The applicability of fixed and adjustable gravitational shunt valves in two different clinical settings

Månsson PK, Hansen TS & Juhler M

This paper describes our experience with gravitational shunt valves – namely the ShuntAssistant® and proSA® valves from Miethke – in two different clinical settings. For one particular group of patients, the proGAV®+proSA® valve combination appeared to be a superior shunt system.


Gravitational shunt valves and most recently the adjustable proSA® gravitational valve have been designed to counteract overdrainage and thereby improving clinical outcome. So far, the applicability in a broader mix of hydrocephalus patients is unrevealed. The aim of this study was to evaluate the utility of gravitational valves in two different clinical settings.


This retrospective double-center cohort study was enabled by two different shunt management policies. At Rigshospitalet, patients with a complicated shunt history receiving a proGAV® and proSA® shunt system during surgical revision were included, and clinical outcome in the follow-up periods before and after was compared. At Aarhus University Hospital, a combination of a proGAV® and a fixed (SA®) or adjustable (proSA®) gravitational valve was used in all shunt procedures. Clinical outcome in a 2-year follow-up period was compared to a cohort receiving non-gravitational valves in the period before the transition to gravitational valves.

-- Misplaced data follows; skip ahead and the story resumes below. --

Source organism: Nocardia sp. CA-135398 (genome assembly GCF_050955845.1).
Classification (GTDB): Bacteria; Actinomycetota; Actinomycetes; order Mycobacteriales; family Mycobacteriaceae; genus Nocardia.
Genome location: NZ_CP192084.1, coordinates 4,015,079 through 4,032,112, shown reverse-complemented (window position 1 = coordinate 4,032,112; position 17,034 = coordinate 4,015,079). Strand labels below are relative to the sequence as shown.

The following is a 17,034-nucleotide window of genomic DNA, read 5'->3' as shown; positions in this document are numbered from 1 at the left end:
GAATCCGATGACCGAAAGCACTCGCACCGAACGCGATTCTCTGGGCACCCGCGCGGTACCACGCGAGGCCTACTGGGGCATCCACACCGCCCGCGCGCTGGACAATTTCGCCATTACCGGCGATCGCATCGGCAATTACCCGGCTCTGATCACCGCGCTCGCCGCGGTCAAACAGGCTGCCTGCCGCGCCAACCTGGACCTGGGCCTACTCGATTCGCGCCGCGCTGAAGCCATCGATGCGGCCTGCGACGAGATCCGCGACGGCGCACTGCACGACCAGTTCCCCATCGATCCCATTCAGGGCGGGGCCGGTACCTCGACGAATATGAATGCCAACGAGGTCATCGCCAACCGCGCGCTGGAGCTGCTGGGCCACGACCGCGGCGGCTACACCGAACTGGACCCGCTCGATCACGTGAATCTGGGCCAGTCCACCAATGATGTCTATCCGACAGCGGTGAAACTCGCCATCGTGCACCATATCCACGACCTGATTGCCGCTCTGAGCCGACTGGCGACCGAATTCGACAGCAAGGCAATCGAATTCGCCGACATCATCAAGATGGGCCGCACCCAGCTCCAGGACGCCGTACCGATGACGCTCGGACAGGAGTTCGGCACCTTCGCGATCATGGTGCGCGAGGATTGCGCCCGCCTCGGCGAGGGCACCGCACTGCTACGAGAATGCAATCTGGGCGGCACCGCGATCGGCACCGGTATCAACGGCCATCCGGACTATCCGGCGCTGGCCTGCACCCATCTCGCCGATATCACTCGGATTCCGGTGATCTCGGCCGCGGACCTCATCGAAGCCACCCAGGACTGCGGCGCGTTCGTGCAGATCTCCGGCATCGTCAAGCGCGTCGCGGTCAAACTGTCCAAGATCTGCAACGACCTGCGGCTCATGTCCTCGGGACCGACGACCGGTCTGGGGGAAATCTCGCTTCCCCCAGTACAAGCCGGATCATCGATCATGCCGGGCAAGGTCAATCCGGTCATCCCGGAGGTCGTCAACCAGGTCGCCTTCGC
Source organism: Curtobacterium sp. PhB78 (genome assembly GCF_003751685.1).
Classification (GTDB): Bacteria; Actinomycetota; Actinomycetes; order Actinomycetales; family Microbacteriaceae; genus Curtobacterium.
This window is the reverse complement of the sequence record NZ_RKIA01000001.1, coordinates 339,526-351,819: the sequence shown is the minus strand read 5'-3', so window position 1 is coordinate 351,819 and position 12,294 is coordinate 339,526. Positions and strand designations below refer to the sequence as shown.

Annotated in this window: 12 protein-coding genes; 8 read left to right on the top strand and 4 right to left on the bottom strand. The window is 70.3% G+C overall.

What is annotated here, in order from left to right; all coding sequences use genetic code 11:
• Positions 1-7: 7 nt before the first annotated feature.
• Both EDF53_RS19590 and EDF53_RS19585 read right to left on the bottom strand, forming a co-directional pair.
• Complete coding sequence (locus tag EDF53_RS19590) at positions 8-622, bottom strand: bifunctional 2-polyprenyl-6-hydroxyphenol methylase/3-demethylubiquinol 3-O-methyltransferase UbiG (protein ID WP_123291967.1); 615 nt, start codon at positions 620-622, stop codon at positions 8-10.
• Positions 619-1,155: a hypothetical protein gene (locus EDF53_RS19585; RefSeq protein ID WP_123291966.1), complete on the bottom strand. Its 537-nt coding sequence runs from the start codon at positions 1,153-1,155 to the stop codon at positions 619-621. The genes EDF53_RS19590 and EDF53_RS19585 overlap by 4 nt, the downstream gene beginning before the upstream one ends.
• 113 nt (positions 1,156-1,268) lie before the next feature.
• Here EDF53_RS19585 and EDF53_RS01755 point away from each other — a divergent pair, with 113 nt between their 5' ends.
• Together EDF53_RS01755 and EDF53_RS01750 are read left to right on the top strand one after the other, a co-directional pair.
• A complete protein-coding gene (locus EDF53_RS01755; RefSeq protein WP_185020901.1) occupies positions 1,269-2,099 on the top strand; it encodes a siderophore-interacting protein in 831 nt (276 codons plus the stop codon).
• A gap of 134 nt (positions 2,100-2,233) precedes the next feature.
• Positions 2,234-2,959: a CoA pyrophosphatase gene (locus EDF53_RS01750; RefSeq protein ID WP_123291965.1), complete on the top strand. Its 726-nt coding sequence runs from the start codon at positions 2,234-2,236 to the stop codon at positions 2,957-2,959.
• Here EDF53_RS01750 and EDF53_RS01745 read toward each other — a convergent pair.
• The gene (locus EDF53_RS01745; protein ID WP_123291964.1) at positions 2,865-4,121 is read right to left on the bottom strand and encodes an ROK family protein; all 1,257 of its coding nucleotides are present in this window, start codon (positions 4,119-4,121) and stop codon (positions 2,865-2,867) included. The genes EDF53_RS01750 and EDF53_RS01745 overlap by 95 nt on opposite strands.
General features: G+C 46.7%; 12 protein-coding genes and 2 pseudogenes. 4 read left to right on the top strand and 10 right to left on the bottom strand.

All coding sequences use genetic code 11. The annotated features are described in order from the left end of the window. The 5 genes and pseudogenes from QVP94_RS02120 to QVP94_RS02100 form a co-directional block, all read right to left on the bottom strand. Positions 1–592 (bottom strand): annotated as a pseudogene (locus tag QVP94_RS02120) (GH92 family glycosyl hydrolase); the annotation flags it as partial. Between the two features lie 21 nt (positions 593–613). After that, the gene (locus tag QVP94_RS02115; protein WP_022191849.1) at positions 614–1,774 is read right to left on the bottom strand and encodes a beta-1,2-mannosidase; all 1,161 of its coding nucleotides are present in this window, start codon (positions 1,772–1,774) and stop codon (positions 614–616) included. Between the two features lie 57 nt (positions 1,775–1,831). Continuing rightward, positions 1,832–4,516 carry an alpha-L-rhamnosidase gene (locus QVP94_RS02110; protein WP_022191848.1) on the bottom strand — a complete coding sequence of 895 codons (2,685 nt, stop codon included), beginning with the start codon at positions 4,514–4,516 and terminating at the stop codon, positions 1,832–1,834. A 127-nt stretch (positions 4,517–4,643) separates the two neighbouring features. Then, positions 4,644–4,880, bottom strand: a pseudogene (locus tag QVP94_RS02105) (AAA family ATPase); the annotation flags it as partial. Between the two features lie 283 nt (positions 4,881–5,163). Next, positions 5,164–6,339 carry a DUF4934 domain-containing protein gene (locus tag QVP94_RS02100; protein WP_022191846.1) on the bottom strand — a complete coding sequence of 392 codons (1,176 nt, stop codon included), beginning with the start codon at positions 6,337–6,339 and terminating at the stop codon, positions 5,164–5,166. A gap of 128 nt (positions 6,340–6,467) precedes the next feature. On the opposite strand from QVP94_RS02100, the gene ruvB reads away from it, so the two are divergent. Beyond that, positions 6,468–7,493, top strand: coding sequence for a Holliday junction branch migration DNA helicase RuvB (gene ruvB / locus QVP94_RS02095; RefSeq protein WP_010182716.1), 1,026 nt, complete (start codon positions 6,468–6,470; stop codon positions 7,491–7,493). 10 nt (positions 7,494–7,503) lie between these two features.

Twenty-two patients were included at Rigshospitalet. Mean follow-up time before and after proGAV® and proSA® implantation was 2.3 and 1.5 years, respectively. In each patient, roughly two surgical revisions (p 0.031) and two hospitalizations (p 0.009) were avoided each year after proGAV® and proSA® implantation. At Aarhus University Hospital, 90 patients with non-gravitational valves and 98 patients with gravitational valves were included. Changes in clinical outcome parameters and shunt survivals were either stable or statistically insignificant.


Gravitational valves are safe and useful in clinical practice and represent an equivalent alternative as a first-line shunt valve in a broad mix of patients, while proSA® valves should be considered for complex shunt patients.

Read the full paper in Acta Neurochir (click here).